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Testimony by attorney at McCourts' divorce trial sheds light on collapse of marriage

Leah Bishop, who drafted a document that would have granted shared ownership of the Dodgers to Jamie but that Frank refused to sign, describes communications she had with the couple.

August 31, 2010|By Bill Shaikin and Carla Hall

Frank McCourt took the witness stand in his divorce trial Tuesday, a day on which the most riveting testimony shed light on the collapse of a marriage that lasted nearly 30 years.

McCourt considered for months whether to sign a document that would have granted shared ownership of the Dodgers to his wife, Jamie. He said no on May 12, 2009, and later that day Jamie sent an e-mail to Leah Bishop, the attorney who had drafted the proposed document.

Bishop's response: "You have only two tools at your disposal — a civil conversation with Frank or a nuclear bomb."

The couple separated two months later. Bishop testified Tuesday about what she had meant to communicate to Jamie.

"If you don't start talking to each other, everything is going to explode," Bishop said. "It was going to be like a nuclear wasteland."

Tuesday marked the second day of what is expected to be one of the costliest divorce trials in California history, with ownership of the storied baseball team at stake and cross-examination from two of the most celebrated trial lawyers in America.

David Boies, representing Jamie, questioned Frank briefly at the end of the day, with Frank likely to spend a full day on the stand Wednesday. Frank testified that he could not recall many details surrounding the signing of the March 2004 agreement upon which he has staked his claim to sole ownership of the Dodgers.

He did say, however, that he had not demanded anything from Jamie as a condition of signing an agreement both sides have said was designed to protect the couple's homes from creditors.

"I was not looking for something in return," Frank said.

That admission delighted Jamie's lawyers.

"That's our whole case," attorney Dennis Wasser said. "He just said it."

However, according to Frank's lawyers, the couple made a practice of segregating their business assets in Frank's name, and Jamie specifically declined to put any funds into the Dodgers or to join him in signing baseball's indemnity forms.

Steve Susman, an attorney for Frank, guided Bishop through a series of documents in which she had identified the Dodgers as Frank's separate property to Jamie from December 2007 to June 2008. That, Bishop testified, is when she realized Jamie had not understood the consequences of the 2004 agreement, including Frank's sole ownership of the Dodgers.

Susman suggested that was the start of Jamie's effort to reverse the agreement, rather than to understand it.

"I'm not going to say she's lying," Susman said. "I'm saying she is currently remembering it differently than her understanding over that period of time."

On May 1, 2009, Bishop e-mailed Jamie to confirm the explanation from another attorney, Larry Silverstein, that the Dodgers and other business assets were Frank's sole property.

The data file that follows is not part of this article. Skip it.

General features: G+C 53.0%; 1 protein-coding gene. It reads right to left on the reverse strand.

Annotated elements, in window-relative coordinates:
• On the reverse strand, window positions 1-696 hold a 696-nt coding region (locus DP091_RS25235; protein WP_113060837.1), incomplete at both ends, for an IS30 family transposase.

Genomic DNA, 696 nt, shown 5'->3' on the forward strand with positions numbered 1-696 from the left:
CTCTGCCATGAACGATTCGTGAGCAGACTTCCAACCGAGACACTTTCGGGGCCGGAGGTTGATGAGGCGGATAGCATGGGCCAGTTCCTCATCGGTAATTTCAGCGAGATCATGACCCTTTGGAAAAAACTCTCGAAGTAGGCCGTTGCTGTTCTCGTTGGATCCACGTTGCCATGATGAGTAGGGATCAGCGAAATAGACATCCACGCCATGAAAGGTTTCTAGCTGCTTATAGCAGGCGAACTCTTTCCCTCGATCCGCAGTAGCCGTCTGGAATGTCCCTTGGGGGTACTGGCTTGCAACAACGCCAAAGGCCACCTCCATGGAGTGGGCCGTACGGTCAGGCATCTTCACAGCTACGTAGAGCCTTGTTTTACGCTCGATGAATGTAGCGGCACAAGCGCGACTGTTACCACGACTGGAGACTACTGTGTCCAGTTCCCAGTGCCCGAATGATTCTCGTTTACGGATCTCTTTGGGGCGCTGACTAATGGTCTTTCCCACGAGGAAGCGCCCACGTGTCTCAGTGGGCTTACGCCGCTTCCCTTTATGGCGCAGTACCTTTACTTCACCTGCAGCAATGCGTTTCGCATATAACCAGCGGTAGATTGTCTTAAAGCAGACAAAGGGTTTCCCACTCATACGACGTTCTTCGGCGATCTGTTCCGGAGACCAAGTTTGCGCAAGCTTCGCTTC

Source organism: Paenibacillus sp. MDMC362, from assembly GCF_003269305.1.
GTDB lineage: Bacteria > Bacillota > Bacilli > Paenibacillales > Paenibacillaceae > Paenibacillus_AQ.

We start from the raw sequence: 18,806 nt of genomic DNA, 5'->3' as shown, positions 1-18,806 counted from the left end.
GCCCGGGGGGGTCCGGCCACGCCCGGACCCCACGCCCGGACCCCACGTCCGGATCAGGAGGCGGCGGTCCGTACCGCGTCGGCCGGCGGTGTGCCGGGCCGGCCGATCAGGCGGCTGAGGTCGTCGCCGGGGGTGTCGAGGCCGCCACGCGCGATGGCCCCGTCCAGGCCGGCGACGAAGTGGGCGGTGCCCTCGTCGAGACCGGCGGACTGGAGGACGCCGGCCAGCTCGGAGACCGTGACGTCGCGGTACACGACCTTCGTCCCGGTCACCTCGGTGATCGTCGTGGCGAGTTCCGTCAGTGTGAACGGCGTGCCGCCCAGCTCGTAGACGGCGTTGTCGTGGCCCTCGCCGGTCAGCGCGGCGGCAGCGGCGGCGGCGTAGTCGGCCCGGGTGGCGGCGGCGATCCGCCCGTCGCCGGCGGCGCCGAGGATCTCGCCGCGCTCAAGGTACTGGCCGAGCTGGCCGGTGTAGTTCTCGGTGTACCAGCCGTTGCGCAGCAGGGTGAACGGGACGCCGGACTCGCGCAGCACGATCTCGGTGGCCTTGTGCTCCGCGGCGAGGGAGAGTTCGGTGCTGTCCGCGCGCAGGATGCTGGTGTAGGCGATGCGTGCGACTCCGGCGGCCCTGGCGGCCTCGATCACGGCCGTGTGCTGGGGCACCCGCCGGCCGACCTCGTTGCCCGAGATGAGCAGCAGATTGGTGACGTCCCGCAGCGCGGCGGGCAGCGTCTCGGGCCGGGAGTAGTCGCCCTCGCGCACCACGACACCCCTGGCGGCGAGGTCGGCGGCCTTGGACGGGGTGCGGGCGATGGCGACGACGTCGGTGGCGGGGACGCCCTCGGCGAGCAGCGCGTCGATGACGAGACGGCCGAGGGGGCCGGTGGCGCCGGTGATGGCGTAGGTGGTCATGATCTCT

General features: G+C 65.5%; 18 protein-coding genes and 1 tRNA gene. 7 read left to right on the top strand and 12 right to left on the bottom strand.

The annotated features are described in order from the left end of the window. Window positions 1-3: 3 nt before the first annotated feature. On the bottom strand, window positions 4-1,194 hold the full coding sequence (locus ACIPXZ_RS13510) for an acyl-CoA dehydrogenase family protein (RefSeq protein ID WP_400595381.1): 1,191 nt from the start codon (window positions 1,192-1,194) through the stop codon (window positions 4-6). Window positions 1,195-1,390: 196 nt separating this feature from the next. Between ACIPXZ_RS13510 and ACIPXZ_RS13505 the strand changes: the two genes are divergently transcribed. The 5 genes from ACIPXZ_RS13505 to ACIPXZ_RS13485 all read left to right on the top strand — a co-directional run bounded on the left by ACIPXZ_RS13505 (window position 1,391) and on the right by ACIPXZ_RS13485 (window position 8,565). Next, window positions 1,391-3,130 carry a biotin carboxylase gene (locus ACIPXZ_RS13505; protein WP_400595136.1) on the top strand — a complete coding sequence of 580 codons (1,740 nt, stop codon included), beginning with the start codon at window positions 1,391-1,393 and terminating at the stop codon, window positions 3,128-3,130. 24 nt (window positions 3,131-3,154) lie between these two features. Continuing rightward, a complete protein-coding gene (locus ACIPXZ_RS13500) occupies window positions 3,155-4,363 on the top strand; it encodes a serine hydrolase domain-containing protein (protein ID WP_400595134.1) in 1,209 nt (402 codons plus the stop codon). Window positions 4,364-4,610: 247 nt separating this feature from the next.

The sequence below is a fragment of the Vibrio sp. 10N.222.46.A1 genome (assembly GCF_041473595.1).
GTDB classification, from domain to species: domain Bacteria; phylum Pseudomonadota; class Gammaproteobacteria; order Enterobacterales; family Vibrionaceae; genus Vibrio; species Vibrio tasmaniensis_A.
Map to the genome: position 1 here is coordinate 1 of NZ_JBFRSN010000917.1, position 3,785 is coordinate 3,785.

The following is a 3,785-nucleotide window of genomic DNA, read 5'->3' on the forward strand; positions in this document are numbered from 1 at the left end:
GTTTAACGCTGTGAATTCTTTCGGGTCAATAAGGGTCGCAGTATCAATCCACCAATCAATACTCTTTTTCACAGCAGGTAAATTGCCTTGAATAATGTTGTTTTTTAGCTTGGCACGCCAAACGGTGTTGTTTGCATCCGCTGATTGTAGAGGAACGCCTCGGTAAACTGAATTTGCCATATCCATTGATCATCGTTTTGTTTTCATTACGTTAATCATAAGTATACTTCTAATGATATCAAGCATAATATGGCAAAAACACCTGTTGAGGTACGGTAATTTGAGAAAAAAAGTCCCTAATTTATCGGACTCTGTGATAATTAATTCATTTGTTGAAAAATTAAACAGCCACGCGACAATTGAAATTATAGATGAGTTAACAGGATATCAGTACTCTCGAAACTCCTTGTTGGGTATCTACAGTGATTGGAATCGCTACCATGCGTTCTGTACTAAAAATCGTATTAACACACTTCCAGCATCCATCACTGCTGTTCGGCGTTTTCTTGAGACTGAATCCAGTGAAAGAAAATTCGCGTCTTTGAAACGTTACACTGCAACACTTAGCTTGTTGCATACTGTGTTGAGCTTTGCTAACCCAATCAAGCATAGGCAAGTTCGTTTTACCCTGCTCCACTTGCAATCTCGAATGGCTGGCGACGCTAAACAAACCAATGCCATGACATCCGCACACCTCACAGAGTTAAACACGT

"He's right," Bishop wrote, "but it needs to be changed before you guys kill each other."

In her testimony, Bishop described an emotional meeting she had with Frank on July 22, 2009.

Frank had refused to reverse the agreement, citing concerns about what he perceived as Jamie's erratic behavior. The couple separated July 7, according to court records. Bishop said Frank appeared "agitated and distraught" in the meeting.

"Did I do anything wrong?" Frank said to Bishop. "Did I treat her badly?"

"I said he hadn't been very nice to her," Bishop recalled. "… I had witnessed him yelling at her in front of other people and that was not a nice thing to do."

Bishop said Frank described Jamie as "lacking rationality." Bishop said he asked her to be "Jamie's ally" and to persuade two Dodgers executives and two of the couple's sons to try to talk the sense into Jamie that he believed he could not.

Frank also told Bishop that the Dodgers had a "dysfunctional structure" with Dennis Mannion as president and Jamie as chief executive officer.

"He just realized she thinks she can run the team," Bishop said, referring to her notes from the meeting. Frank told Bishop that was "a total disconnect with reality."

Frank also told Bishop that Jamie needed to find something to occupy her time "besides the Dodgers."

Said Bishop: "He was fine with her being referred to as the most powerful woman in baseball, but not if she really believes it."

Bishop said Frank told her he believed the value of the couple's separate assets were "essentially the same" after debt.

Susman said Monday that Frank had "put not a penny of cash" into the $421-million purchase of the Dodgers. Wasser has said enforcement of the agreement would leave Frank with at least $1 billion in assets and Jamie with about $70 million.

bill.shaikin@latimes.com

carla.hall@latimes.com

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